The EU’s Carbon Border Adjustment Mechanism, which will see importers of goods taxed based on the amount of CO2 emitted during their production remains a contested mechanism in the global South and largely seen as a protectionist tool. On the other hand, “we are between a rock and a hard place”, The Africa Group lead Negotiator AGN Aggad said. “We are being sold this dream of renewables but we barely have any investments in it. Gas is the only option available to Africa.”

  1. a) Need for a clear Loss and Damage funds in the form of Development grants and climate change finance, including funding for adaptation and technical transfer; these need to adopt a non-profit model.
  2. b) the Right to Industrial Development as a way out of poverty, given that Africa is endowed with major minerals, metals and energy resources crucial for both the global green transition and a resource base to get Africa out of energy poverty.

 Food systems and agroecology

A new and welcoming agenda at COP 28 is the Food systems and sustainability, but it risks replicating the Big Agri model of the WTO. South Africa’s agriculture system is an example of big agriculture capital rooted in large scale monocropping, fertilizer and chemical usage, and concentrated supply chains with mega retailers. Ironically these are not translated into affordable food, with 20% of South Africans facing food insecurity.  Black farmers continue to be on the margins of the food system. A huge push for agroecology and local food systems is thus needed to stave off the negative effects of industrial agriculture.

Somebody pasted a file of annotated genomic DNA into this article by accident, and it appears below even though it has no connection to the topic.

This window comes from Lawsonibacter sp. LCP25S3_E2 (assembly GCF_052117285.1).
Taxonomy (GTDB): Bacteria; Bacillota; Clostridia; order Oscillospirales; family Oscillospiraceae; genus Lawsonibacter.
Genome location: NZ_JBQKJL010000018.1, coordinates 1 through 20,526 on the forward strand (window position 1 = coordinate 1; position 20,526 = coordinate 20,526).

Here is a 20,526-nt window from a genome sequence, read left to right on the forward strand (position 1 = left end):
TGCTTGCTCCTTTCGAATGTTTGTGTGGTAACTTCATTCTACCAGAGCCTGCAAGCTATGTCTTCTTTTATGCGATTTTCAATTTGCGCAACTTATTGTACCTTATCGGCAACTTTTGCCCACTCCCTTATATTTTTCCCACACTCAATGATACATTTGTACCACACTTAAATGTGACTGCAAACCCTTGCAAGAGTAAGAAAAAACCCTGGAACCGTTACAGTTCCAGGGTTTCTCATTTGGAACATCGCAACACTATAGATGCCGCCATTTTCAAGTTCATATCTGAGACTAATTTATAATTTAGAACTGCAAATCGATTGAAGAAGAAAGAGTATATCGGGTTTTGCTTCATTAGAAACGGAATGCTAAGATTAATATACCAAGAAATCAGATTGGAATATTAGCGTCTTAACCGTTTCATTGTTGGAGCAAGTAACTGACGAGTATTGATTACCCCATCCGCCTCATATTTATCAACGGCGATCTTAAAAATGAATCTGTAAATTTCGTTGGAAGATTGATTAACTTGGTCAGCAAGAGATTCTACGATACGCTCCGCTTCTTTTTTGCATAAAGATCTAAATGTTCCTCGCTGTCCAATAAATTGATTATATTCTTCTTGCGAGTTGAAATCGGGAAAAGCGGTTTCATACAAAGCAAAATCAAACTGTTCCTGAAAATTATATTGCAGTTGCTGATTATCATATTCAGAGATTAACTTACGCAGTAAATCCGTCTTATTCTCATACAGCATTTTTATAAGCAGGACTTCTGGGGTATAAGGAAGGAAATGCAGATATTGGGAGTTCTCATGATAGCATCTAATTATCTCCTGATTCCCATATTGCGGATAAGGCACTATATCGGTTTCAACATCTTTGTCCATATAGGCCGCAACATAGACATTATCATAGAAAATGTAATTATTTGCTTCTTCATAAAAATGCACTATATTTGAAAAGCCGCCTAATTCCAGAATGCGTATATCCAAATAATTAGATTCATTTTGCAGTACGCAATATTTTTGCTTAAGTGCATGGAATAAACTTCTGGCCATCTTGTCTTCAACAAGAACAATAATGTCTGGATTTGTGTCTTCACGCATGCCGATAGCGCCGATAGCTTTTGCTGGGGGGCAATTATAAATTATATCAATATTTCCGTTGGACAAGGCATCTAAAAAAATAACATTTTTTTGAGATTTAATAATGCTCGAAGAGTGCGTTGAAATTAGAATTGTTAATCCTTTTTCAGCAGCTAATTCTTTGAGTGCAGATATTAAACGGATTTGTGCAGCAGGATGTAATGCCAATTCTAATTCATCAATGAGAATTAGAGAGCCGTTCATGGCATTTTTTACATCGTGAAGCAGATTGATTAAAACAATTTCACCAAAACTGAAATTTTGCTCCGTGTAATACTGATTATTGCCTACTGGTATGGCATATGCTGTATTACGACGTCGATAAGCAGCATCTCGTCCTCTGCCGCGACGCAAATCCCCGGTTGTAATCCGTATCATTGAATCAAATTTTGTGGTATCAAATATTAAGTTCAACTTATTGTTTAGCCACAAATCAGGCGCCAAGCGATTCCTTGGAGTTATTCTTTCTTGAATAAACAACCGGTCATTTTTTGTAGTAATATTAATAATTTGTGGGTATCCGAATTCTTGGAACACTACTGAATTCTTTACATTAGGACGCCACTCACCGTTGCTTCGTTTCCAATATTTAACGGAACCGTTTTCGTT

Carbon Capture Technology

Most of Sub-Saharan Africa needs to embark on the path towards Industrialisation in line with the Africa Union’s Agenda 2063 strategy and numerous detailed reports by the UN Economic Commission for Africa (UNECA).  Hence mining and energy resources for national development will continue, and the application of new Green technologies, as well as Carbon Capture and Storage technologies is the ‘big game changer at COP 28

By utilising its natural endowments (minerals and energy), Africa can invest and utilise core Carban Storage technologies, such as Clean Coal Tech for instance. This will have the double positive pathways of utilising its own energy resources for national development, and investing in new generation green technologies that will mitigate pollution. Adaptation funding can come from Multilateral Development Banks MDBs.

This would be a clear win-win as nations such as South Africa, Zimbabwe, and Zambia have coal reserves for the next 100 years, and that cannot be ditched overnight.  Currently, the North and especially Europe are importing coal for their winters, thus undermining the very COP 28 push for ‘ending fossil fuel investments’.

Sadly the UN COP 28 is currently trapped in a deepening contradictory – hypocritical complex; and the consumer-capitalist hyper-fuel hub of Dubai (UAE) is a fitting host for such crass contradictions and gerrymandering, as the bottom billions in the Global South live a pitiful existence and languish in energy poverty.